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Acacia crassicarpa

Family

Mimosaceae

Botanical Name

Acacia crassicarpa A.Cunn. ex Benth.

Bentham, G. (1842) The London Journal of Botany 1: 379. Type: N. Coast, Bauer, Lizard Island, Cunningham..

Synonyms

Racosperma crassicarpum (Benth.) Pedley, Austrobaileya 2(4): 347(1987), Type: ?. Acacia aulacocarpa var. macrocarpa Benth., Flora Australiensis 2: 410(1864), Type: Keppel Bay, Shoalwater Bay, and Broad Sound, R. Brown..

Common name

Wattle, Northern Territory; Brown Salwood; Wattle, Northern; Northern Wattle; Northern Territory Wattle; Northern Golden Wattle; Lancewood; Salwood, Thick-podded; Thick-podded Salwood

Stem

Dead bark layered. Living bark strong and fibrous.

Leaves

Leafy twigs somewhat angular in section. Leaves phyllodineous, somewhat glaucous, usually with seven veins more prominent than the rest, veins parallel, not anastomosing and the margins also thickened like veins. Leaf blades about 11-20 x 1-3.5 cm. A gland usually visible on the upper surface of the leaf blade-petiole junction.

Flowers

Spikes yellow, moderately dense, about 4.5-6 cm long, on scurfy peduncles about 5-10 mm long, in groups of about 2-6 in the upper axils. Calyx about 0.5-0.7 mm long, membranous, +/- glabrous with scurfy lobes. Corolla widely spreading, glabrous, about 1.3-1.6 mm long, about 2-3 times as long as the calyx, lobes about as long as the tube. Stamens about 2-3 mm long. Ovary shortly pubescent.

Fruit

Pod woody, flat, margins +/- straight, transversely veined but only slightly reticulately veined, up to 8 x 2.5-3.5 cm. Seeds shiny black, transversely oriented in the pod, about 6 x 3 mm. Funicle white, folded and thickened, forming a long aril-like structure beneath the seed. Pods normally present beneath mature trees.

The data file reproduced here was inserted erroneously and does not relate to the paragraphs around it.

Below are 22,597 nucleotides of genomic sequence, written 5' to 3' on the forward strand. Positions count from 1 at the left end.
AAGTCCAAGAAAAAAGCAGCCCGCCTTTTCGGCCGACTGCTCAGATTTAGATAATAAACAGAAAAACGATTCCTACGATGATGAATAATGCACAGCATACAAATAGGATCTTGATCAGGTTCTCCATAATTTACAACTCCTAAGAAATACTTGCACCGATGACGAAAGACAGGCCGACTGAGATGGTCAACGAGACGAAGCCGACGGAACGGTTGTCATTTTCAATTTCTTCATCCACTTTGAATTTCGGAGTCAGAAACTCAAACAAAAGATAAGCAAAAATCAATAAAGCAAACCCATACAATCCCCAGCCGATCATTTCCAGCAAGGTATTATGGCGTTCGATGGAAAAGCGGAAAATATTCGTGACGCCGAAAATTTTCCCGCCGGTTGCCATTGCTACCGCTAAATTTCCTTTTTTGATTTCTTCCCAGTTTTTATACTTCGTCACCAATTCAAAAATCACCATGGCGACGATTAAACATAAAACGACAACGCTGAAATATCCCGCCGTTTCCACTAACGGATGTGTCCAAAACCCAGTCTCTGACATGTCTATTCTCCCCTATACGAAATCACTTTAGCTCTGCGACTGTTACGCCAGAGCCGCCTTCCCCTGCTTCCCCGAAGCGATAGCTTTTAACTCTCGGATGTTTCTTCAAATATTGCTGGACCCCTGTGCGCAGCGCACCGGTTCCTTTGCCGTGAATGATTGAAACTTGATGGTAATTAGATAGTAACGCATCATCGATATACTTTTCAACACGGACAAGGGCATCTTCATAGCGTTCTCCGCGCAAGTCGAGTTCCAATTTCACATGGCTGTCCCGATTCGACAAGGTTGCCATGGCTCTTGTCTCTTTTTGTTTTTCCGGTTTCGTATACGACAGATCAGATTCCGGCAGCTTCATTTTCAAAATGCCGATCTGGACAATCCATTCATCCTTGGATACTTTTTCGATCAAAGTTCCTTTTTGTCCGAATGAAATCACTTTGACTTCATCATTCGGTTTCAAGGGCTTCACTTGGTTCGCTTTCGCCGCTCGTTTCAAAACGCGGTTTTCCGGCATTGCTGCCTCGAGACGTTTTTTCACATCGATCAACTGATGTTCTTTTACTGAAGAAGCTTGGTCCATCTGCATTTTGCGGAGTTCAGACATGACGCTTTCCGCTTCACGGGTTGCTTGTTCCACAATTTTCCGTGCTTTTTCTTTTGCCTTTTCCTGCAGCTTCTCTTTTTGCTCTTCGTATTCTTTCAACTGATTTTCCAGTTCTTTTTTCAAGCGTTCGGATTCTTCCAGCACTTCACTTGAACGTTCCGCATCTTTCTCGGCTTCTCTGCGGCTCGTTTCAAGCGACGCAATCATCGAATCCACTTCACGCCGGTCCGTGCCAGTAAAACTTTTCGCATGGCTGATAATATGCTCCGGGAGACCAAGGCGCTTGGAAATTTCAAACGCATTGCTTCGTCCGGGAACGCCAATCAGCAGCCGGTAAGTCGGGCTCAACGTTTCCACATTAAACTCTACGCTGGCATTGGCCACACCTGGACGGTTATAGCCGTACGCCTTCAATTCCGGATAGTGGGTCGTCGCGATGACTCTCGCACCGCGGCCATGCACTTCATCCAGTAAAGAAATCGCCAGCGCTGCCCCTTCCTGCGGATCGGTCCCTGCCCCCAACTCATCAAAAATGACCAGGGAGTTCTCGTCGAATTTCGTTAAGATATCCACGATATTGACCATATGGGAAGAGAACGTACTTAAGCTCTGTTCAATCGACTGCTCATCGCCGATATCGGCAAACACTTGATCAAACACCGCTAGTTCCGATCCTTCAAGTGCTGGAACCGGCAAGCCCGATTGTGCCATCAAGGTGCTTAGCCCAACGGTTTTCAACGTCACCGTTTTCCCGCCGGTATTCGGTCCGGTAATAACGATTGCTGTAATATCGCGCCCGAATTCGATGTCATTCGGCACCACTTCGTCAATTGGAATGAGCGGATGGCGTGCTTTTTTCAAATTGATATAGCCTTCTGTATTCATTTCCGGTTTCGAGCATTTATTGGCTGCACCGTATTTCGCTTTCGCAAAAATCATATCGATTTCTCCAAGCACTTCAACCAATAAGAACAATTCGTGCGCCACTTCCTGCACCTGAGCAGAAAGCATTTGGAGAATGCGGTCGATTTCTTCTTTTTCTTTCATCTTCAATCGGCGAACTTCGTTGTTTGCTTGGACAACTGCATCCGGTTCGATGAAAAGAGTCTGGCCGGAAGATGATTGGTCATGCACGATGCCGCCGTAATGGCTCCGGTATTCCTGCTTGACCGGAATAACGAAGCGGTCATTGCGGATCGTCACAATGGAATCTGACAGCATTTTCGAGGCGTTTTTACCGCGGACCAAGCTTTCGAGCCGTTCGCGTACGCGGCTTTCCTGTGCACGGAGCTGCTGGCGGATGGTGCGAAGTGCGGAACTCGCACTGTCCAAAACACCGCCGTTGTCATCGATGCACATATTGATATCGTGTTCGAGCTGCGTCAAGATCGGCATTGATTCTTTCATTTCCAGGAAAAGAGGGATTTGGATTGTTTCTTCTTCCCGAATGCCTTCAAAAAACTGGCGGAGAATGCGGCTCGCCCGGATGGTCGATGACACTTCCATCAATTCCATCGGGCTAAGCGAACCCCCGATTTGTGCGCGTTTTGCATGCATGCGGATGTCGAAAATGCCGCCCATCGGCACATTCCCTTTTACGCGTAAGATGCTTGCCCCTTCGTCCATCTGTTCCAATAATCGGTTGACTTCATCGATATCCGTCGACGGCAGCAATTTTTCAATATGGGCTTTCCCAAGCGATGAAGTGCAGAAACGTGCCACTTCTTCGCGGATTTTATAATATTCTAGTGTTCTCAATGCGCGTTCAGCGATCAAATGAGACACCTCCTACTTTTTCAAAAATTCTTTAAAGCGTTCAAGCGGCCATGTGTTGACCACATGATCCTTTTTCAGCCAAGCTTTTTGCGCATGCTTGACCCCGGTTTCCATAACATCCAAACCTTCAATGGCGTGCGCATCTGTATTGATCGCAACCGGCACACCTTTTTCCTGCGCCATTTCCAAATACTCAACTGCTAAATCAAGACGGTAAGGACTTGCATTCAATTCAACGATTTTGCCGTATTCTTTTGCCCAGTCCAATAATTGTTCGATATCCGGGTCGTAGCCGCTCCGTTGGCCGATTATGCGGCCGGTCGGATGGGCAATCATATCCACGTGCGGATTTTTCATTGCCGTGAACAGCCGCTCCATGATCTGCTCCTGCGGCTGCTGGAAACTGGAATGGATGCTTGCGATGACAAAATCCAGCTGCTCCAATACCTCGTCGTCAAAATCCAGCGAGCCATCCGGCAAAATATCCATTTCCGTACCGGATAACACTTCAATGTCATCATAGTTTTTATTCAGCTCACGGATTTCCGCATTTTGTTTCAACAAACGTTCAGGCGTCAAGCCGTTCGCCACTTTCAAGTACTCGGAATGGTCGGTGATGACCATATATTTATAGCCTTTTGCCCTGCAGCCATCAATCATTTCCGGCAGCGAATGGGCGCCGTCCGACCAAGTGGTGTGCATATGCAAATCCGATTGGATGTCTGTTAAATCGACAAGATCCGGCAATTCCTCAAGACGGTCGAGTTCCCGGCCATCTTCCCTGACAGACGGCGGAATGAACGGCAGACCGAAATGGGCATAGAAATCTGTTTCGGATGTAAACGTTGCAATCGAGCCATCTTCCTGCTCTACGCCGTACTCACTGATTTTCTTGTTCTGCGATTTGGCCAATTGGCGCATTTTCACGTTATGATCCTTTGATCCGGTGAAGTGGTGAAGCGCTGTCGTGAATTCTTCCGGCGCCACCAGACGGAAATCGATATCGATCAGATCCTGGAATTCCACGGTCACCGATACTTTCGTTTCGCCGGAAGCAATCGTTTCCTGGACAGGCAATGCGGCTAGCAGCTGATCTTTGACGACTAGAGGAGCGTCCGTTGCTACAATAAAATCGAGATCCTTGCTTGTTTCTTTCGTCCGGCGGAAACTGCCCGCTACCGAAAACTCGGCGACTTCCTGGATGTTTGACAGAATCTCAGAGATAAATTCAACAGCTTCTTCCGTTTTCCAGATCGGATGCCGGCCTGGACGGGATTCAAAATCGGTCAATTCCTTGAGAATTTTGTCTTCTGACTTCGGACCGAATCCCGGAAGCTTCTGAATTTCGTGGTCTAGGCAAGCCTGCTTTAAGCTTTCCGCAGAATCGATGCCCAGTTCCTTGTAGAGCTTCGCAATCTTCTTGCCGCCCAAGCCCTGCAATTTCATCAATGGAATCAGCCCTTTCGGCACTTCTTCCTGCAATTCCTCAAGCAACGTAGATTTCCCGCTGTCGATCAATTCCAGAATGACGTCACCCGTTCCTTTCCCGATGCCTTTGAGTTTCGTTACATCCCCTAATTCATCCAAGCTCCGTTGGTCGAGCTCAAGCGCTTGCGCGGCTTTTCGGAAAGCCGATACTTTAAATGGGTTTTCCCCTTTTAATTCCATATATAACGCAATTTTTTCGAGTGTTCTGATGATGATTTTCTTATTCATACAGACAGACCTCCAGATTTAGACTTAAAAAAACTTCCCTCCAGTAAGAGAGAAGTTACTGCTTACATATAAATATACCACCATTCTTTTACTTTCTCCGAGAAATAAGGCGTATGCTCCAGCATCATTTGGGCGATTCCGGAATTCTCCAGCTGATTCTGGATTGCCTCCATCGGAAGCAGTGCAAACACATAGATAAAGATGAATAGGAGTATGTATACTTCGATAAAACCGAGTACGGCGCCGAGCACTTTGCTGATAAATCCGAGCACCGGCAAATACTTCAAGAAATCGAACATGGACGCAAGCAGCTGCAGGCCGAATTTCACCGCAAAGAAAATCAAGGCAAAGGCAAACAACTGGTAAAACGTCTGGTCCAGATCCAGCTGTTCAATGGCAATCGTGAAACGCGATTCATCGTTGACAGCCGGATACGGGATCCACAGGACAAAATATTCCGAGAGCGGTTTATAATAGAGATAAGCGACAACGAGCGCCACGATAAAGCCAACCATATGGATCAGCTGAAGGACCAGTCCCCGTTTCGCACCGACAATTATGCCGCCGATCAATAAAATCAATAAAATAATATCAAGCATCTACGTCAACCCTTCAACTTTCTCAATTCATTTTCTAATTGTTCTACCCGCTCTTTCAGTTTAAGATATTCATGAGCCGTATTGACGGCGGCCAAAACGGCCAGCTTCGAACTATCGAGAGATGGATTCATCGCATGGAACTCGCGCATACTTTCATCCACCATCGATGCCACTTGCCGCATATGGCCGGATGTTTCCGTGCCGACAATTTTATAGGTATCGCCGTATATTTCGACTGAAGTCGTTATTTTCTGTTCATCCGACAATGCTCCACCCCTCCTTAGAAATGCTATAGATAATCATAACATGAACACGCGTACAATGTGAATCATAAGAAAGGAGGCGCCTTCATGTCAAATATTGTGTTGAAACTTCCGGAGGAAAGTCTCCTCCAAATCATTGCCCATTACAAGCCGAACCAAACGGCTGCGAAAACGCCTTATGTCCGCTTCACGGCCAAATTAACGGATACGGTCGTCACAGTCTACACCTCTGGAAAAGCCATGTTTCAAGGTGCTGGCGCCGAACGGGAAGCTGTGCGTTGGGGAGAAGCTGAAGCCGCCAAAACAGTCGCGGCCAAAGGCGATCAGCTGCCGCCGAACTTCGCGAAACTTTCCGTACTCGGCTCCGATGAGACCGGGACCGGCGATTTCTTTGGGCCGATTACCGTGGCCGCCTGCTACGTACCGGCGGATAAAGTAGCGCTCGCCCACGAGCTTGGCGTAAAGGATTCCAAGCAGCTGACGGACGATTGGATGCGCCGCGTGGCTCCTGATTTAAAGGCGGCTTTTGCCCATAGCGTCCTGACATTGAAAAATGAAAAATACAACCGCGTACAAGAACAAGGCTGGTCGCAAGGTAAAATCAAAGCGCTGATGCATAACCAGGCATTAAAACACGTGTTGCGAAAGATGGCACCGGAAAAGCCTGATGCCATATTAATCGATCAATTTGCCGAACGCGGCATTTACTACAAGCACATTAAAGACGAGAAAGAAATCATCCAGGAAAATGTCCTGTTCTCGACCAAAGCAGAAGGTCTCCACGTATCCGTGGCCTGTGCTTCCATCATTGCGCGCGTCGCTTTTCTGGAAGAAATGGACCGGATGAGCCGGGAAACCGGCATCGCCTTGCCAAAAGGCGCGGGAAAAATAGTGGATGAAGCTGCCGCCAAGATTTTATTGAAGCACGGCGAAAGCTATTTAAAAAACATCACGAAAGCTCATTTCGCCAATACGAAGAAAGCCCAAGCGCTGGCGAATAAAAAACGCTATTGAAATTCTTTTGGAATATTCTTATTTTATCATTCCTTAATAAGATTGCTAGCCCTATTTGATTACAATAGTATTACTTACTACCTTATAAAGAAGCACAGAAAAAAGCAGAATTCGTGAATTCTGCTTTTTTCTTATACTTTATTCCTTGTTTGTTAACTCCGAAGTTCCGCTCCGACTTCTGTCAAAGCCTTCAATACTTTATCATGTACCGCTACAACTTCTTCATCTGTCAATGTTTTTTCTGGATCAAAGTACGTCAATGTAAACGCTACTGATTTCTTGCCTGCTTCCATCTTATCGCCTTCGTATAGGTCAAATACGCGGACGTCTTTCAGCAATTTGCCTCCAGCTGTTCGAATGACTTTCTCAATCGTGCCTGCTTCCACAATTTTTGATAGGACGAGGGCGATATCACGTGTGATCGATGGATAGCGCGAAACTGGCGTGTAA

Seedlings

Cotyledons oblong, about 6-8 mm long. First leaf pinnate, second leaf bipinnate. By the third or fourth leaf stage: leaves bipinnate, petiole expanded and flattened. At the tenth leaf stage: leaves phyllodineous, +/- elliptic, unequal-sided, glabrous, about 3-5 (usually three) main veins run from the base to the apex; a single crater-like gland present on the edge of the leaf blade near the petiole; stipules very small, only just visible with a lens.

Distribution and Ecology

Occurs in CYP and NEQ. Altitudinal range from sea level to 600 m. Grows in beach forest and open forest, particularly on sand, but also occurs in and on the margin of rain forest. This species is favoured by disturbance and is a characteristic species in regrowth. Also occurs in New Guinea.

Natural History

Food plant for the larval stages of the Northern Imperial Blue Butterfly. Common & Waterhouse (1981).

Often cultivated on beaches as it provides good shade.

CYP

X

NEQ

X

Shrub (woody or herbaceous, 1-6 m tall)

X

Tree

X

RFK Code

535